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Government sponsored entities Fannie Mae and Freddie Mac continue to provide stable, sensible non-recourse permanent financing solutions for today’s multifamily rental borrowers. Loans continue to be arranged upwards of 75% loan-to-value based on capitalization rates (depending on the market) anywhere between 6.5% and 8%. Most loans today are not constrained by LTV but rather debt service coverage ratios. DSCR is defined as the property’s net operating income divided by the property’s annual debt service. The FNMA and Freddie minimum DSCRs today are 1.25 times NOI.

Fannie Mae has recently been more and more focused on collections. As unemployment rises and stress increases on consumers and tenants, Fannie has begun to aggressively hone in on top line income numbers. While trailing 12, six and three-month collections figures have always been central to FNMA’s underwriting analysis, the relationship between these figures–that is, the ‘collections trend’–has become increasingly important. 

If the T3 (trailing three-month collections) shows a significant declining trend vis-à-vis the T6 or T12, FNMA will project income based upon the lowest of the T12, T6, T3, or T1; in instances of more severe declines, FNMA underwriters are required to add a minimum 2% vacancy factor to this figure. This, of course, adds to the sting of declining collections or magnifies the effect of a recent bad collections month. The timing of loan submissions to GSEs thus becomes very important in times of top line income volatility.

The result of these underwriting changes has been a slight drop in proceeds available to borrowers, and on higher LTV loans a restriction on the levels of cash out over the existing loan balance plus defeasance or prepayment penalty costs. With all of the above in play, FNMA and Freddie Mac are still the best-priced permanent loan execution in the market. As of June 1, 2009, lower LTVs (below 55% LTV and 1.55 DSCRs) for 10-year, fixed-rate loans based on a 30-year amortization were priced at 5.5%. Higher LTVs (up to 75% with a minimum of 1.25 DSCRs) were being priced near 5.9%.

Regional banks continue to pick up the slack in terms of ease and certainty of execution in the permanent loan multifamily lending space. For the most part, the regionals remain strong and are active in the permanent five, seven and 10-year, fixed-rate loans. Regional banks cost of funds are slightly higher thus their rates are anywhere from 25 to 40 basis points (100 BPS equals 1%) higher than Fannie or Freddie. Although slightly more expensive, they provide an easy and certain permanent loan facility on loans less than $25 million to $30 million. Although many bank lenders can go higher on multiple loans to one borrower, banks of late have been shunning larger loans above $25 million in any one transaction.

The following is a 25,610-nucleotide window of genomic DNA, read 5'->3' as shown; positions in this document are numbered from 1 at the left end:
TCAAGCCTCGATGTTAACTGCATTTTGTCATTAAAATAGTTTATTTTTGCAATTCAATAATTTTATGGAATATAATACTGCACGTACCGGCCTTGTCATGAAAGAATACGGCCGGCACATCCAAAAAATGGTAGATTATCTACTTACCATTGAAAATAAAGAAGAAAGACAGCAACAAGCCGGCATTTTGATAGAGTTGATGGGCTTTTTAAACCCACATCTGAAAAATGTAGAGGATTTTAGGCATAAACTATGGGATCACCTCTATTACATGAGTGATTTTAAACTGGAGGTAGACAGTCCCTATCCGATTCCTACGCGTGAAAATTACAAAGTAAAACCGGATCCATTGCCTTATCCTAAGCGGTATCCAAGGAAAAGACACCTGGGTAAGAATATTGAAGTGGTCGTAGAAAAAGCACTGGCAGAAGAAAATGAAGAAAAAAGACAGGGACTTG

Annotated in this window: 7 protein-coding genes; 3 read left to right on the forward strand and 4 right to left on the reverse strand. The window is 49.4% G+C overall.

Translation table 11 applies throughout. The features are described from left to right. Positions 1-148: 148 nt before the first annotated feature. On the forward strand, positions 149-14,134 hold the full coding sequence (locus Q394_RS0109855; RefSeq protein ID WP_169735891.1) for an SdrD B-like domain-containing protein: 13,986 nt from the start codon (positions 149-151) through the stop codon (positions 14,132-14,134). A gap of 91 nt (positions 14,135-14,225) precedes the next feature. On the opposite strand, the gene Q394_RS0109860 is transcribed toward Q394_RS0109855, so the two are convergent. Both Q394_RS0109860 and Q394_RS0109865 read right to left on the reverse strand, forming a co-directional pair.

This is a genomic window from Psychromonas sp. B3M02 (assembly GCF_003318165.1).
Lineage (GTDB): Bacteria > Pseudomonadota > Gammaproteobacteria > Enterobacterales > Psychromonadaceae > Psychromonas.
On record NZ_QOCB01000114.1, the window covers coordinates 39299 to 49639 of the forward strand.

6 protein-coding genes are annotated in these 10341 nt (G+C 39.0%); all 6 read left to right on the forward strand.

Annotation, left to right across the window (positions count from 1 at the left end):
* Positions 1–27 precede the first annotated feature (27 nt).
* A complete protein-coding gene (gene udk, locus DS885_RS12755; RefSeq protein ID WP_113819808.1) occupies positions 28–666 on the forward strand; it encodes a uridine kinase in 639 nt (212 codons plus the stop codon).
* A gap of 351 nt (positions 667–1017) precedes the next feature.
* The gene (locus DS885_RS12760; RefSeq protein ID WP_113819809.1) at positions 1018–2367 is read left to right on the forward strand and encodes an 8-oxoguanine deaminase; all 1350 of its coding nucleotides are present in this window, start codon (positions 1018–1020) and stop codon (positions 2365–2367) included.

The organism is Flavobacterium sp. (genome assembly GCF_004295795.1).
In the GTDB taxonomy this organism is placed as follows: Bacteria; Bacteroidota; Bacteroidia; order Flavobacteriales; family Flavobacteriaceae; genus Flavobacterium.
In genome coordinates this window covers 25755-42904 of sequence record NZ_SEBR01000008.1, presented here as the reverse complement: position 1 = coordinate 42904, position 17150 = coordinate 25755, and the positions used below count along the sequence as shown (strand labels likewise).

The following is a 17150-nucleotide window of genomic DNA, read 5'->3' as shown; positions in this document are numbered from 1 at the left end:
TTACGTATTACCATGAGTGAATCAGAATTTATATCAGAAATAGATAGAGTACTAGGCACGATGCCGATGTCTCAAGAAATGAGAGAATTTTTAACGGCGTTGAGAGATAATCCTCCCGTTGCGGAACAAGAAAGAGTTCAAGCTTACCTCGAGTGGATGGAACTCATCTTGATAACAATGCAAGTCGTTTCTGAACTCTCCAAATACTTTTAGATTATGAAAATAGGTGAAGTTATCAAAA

Several regional banks continue to provide multifamily construction funds in well-located, supply-constrained markets. In general, new construction loans are being made with full recourse (completion and payment guarantees) to well-capitalized and experienced developers. These loans are generally two to three years in length to allow for construction and lease-up. They may also allow for a one to 10 year permanent option for the borrower.

Regional banks are also providing needed liquidity and permanent loans to office, retail and industrial owners on a selective basis. Underwriting is more conservative with loan to values in the 55% to 65% range based on an 8% or higher capitalization rate. Loans granted to borrowers on office, retail and industrial typically are supported with some type of credit enhancement in the form of personal sponsor guarantees, cash collateral, or other credit support.

The state of the finance market remains ever-changing and will challenge all market participants in the near term. That said, there are lenders actively engaged in the real estate capital markets supplying needed liquidity in a mercurial market. It benefits borrowers to be diligent in their search for capital, yet adjust their expectations for pricing and proceeds to the new reality of 2009.

Mark Scott is senior vice president and co-managing director of NorthMarq New Jersey’s production office. He has focused on multifamily finance over his 25 year real estate investment banking career. He can be reached at [email protected] The views expressed here are the author’s own.

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